We create heart maps in our writers notebooks to collect ideas we will write about. We continue to add to our heart maps as ideas strike us.
Congratulations on making it through your first day of fifth grade!
Tonight for homework please do the following:
Read 30 minutes
Bring a book to school
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Cut apart your words. Initial the back of each word. Look at all the words. Look for any patterns. Discuss the patterns with a friend or adult if you choose. Sort the words into columns based on the patterns you see. Once you are happy with your categories, try to name each category. Finally, write all your words, in a different column for each category, in your notebook. USE YOUR BEST CURSIVE HANDWRITING!
Closed Sort (in class)
You will meet with me in class and we will determine the categories together. You will write the words in their categories in class.
Two Written Sorts
Sort all of your words using the categories we found in class. Write your words, in their categories, in your notebook. USE YOUR BEST CURSIVE HANDWRITING! Mix up all the words. Repeat!
Find a stopwatch, watch or clock. Sort your words as fast as you can into the correct categories. Record your time. Mix them up and sort them again as fast as you can. Try to beat your last time. Record your time. Repeat at least three times. Have an adult sign your page, acknowledging that they saw you working on your speed sorts.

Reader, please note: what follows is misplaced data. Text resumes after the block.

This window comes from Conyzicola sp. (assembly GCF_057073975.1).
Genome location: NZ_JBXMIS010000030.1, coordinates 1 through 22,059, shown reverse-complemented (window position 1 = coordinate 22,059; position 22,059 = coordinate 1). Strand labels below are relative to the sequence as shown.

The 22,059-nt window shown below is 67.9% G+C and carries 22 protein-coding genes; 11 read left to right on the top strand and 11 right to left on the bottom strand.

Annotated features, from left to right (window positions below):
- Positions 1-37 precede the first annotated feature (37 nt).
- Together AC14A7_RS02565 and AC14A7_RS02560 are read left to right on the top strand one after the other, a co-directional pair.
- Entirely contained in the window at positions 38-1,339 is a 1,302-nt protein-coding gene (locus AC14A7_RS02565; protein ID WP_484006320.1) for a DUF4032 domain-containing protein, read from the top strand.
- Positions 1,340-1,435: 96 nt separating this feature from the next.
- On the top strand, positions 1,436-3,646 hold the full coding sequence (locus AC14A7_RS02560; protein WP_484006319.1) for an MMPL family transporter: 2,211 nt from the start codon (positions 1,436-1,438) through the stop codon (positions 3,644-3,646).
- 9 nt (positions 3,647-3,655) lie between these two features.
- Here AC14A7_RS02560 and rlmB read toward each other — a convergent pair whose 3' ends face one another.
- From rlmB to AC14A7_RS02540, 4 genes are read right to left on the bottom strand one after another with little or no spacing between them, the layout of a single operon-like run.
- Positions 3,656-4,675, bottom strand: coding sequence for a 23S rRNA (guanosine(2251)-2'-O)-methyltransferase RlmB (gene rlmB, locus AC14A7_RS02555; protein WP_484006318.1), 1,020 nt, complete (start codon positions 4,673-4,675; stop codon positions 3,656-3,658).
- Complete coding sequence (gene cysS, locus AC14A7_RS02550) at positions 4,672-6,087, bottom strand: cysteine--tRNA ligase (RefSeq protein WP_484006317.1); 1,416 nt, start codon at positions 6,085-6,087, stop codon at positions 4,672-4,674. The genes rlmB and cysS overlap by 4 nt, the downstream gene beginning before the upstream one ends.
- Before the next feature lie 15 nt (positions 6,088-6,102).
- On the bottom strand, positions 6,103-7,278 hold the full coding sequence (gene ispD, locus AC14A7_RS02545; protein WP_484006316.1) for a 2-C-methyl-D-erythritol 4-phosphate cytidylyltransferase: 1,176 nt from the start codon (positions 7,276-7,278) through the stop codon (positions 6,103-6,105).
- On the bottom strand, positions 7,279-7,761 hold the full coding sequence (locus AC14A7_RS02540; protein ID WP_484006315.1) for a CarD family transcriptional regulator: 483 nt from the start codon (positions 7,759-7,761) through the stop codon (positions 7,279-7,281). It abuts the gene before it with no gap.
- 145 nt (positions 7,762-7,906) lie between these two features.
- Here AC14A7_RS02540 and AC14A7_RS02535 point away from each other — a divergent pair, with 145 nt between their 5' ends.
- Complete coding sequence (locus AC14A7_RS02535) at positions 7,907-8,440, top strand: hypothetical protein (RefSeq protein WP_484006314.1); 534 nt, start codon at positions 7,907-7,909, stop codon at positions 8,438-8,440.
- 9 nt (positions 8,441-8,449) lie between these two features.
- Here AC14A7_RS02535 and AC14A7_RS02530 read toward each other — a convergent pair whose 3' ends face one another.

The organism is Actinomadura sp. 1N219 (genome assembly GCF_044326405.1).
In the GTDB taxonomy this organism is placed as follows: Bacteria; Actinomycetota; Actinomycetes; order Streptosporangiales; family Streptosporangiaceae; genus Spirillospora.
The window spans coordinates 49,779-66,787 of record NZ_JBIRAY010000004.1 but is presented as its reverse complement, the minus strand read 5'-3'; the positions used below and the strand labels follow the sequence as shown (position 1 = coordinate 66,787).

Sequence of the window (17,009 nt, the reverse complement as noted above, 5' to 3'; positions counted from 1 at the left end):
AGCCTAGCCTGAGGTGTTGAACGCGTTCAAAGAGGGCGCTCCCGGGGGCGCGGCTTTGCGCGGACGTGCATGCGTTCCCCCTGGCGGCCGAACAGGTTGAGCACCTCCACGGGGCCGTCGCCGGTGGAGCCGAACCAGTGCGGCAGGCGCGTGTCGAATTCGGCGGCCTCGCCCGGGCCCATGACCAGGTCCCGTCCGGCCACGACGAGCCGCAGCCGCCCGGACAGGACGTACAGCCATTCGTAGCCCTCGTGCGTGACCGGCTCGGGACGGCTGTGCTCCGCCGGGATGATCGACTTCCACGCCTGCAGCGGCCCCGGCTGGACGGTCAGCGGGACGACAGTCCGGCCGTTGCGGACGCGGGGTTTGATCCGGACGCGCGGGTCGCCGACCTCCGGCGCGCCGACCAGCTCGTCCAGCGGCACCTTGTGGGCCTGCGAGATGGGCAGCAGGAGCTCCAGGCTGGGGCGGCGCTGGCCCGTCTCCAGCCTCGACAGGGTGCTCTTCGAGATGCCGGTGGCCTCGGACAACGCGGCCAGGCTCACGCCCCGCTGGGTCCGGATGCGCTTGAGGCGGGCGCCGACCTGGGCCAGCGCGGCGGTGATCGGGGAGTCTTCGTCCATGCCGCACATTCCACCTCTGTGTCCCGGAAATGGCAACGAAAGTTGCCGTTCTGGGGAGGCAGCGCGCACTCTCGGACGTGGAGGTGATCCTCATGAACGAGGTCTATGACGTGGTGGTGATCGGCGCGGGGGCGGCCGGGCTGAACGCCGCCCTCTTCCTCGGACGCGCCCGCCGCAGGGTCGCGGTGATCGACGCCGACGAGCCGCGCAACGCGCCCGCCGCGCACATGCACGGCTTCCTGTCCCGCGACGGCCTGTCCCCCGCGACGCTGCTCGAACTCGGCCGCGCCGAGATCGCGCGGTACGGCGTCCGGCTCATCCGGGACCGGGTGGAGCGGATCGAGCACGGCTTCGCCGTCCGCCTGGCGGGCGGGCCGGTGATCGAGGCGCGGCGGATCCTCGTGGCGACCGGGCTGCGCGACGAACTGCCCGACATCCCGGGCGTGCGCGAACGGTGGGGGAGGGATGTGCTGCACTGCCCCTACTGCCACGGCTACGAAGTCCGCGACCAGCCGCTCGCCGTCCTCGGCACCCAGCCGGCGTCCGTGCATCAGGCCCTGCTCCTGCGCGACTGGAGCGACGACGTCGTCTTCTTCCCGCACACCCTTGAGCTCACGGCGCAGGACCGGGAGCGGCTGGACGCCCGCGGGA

Put your words in alphabetical order. Write them in your notebook in alphabetical order. USE YOUR BEST CURSIVE HANDWRITING!
Blind Written Sort
Have a friend or adult read each word to you. DO NOT PEEK AT THE WORDS! Write the word, spelling it correctly, in the correct category. USE YOUR BEST CURSIVE HANDWRITING! Have your person check your work, using your closed sort as their correcting key. If you made any mistakes, do the blind written sort ALL OVER again until you can do it without making any mistakes! (Or until your person takes pity on you and signs your page, acknowledging that you did your best and that you might need some extra help.)
Use the book you are reading right now or another book that looks promising. Look for words that would fit into our categories this week. (If we already have the word in our list, you can’t use it!) Find ten words total, spread out as evenly as possible in each category. USE YOUR BEST CURSIVE HANDWRITING! If you have searched and searched (for at least 20 minutes) and cannot find ten words, have an adult sign your page, acknowledging that you tried your best.
Sort your words into the correct category. Glue them into your notebook in the correct category. You will be tested on these words tomorrow! BEWARE! I like to be tricky! I love to find a few words from your word hunts and toss them into the test to see if you are able to apply what you have learned about words in this sort! Don’t say I didn’t warn you!
We have picked our writing up again. (Some of us with extremely glazed looks in our eyes!)
Here’s what we know so far:
When we write historical research reports we have to focus on great writing but also we have to focus on being good historians!
Good historians write and revise with the lens of geography in mind. They write with a map in their hand! They pay attention to how geography impacted history. They include information about geography in their writing.